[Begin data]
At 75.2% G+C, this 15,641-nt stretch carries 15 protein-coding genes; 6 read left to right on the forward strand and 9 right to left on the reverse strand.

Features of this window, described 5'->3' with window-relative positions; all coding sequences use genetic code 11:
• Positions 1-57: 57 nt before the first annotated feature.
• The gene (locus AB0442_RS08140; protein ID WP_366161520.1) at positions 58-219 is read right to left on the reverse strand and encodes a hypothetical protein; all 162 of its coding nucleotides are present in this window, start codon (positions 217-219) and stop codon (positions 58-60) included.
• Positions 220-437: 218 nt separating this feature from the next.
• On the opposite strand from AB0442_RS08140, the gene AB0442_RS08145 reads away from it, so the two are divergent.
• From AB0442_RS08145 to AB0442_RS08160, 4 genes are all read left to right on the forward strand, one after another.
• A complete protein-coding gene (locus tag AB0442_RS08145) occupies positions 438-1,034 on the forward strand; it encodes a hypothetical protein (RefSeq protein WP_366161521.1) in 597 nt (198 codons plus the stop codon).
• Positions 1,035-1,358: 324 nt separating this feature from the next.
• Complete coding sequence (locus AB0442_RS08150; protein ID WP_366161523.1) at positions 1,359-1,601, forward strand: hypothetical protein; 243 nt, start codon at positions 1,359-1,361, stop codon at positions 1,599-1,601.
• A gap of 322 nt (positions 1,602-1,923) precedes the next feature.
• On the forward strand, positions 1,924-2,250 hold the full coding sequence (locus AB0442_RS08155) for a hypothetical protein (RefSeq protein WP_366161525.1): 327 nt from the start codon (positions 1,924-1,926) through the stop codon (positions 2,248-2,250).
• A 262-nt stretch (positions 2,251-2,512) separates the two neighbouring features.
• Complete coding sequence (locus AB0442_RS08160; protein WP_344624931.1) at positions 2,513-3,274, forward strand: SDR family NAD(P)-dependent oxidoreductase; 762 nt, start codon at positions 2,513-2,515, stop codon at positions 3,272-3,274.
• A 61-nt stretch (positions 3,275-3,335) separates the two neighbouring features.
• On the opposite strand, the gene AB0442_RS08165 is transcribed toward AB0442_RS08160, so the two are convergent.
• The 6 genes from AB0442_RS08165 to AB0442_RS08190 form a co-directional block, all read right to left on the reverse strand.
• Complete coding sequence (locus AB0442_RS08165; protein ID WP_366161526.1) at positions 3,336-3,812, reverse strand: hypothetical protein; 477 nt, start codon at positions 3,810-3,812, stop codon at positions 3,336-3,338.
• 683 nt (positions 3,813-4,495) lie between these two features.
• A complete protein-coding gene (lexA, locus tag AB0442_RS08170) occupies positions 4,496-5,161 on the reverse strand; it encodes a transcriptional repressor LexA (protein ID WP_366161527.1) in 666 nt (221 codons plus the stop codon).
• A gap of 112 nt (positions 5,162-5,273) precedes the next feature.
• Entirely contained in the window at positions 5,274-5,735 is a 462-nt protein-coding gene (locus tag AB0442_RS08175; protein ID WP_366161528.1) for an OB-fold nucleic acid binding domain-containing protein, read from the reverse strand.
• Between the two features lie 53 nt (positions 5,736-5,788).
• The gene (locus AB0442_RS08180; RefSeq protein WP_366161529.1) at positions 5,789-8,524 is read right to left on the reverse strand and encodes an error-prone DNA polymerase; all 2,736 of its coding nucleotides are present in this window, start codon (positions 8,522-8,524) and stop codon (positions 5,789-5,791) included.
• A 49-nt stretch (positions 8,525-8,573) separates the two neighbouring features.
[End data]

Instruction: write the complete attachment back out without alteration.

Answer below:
At 75.2% G+C, this 15,641-nt stretch carries 15 protein-coding genes; 6 read left to right on the forward strand and 9 right to left on the reverse strand.

Features of this window, described 5'->3' with window-relative positions; all coding sequences use genetic code 11:
• Positions 1-57: 57 nt before the first annotated feature.
• The gene (locus AB0442_RS08140; protein ID WP_366161520.1) at positions 58-219 is read right to left on the reverse strand and encodes a hypothetical protein; all 162 of its coding nucleotides are present in this window, start codon (positions 217-219) and stop codon (positions 58-60) included.
• Positions 220-437: 218 nt separating this feature from the next.
• On the opposite strand from AB0442_RS08140, the gene AB0442_RS08145 reads away from it, so the two are divergent.
• From AB0442_RS08145 to AB0442_RS08160, 4 genes are all read left to right on the forward strand, one after another.
• A complete protein-coding gene (locus tag AB0442_RS08145) occupies positions 438-1,034 on the forward strand; it encodes a hypothetical protein (RefSeq protein WP_366161521.1) in 597 nt (198 codons plus the stop codon).
• Positions 1,035-1,358: 324 nt separating this feature from the next.
• Complete coding sequence (locus AB0442_RS08150; protein ID WP_366161523.1) at positions 1,359-1,601, forward strand: hypothetical protein; 243 nt, start codon at positions 1,359-1,361, stop codon at positions 1,599-1,601.
• A gap of 322 nt (positions 1,602-1,923) precedes the next feature.
• On the forward strand, positions 1,924-2,250 hold the full coding sequence (locus AB0442_RS08155) for a hypothetical protein (RefSeq protein WP_366161525.1): 327 nt from the start codon (positions 1,924-1,926) through the stop codon (positions 2,248-2,250).
• A 262-nt stretch (positions 2,251-2,512) separates the two neighbouring features.
• Complete coding sequence (locus AB0442_RS08160; protein WP_344624931.1) at positions 2,513-3,274, forward strand: SDR family NAD(P)-dependent oxidoreductase; 762 nt, start codon at positions 2,513-2,515, stop codon at positions 3,272-3,274.
• A 61-nt stretch (positions 3,275-3,335) separates the two neighbouring features.
• On the opposite strand, the gene AB0442_RS08165 is transcribed toward AB0442_RS08160, so the two are convergent.
• The 6 genes from AB0442_RS08165 to AB0442_RS08190 form a co-directional block, all read right to left on the reverse strand.
• Complete coding sequence (locus AB0442_RS08165; protein ID WP_366161526.1) at positions 3,336-3,812, reverse strand: hypothetical protein; 477 nt, start codon at positions 3,810-3,812, stop codon at positions 3,336-3,338.
• 683 nt (positions 3,813-4,495) lie between these two features.
• A complete protein-coding gene (lexA, locus tag AB0442_RS08170) occupies positions 4,496-5,161 on the reverse strand; it encodes a transcriptional repressor LexA (protein ID WP_366161527.1) in 666 nt (221 codons plus the stop codon).
• A gap of 112 nt (positions 5,162-5,273) precedes the next feature.
• Entirely contained in the window at positions 5,274-5,735 is a 462-nt protein-coding gene (locus tag AB0442_RS08175; protein ID WP_366161528.1) for an OB-fold nucleic acid binding domain-containing protein, read from the reverse strand.
• Between the two features lie 53 nt (positions 5,736-5,788).
• The gene (locus AB0442_RS08180; RefSeq protein WP_366161529.1) at positions 5,789-8,524 is read right to left on the reverse strand and encodes an error-prone DNA polymerase; all 2,736 of its coding nucleotides are present in this window, start codon (positions 8,522-8,524) and stop codon (positions 5,789-5,791) included.
• A 49-nt stretch (positions 8,525-8,573) separates the two neighbouring features.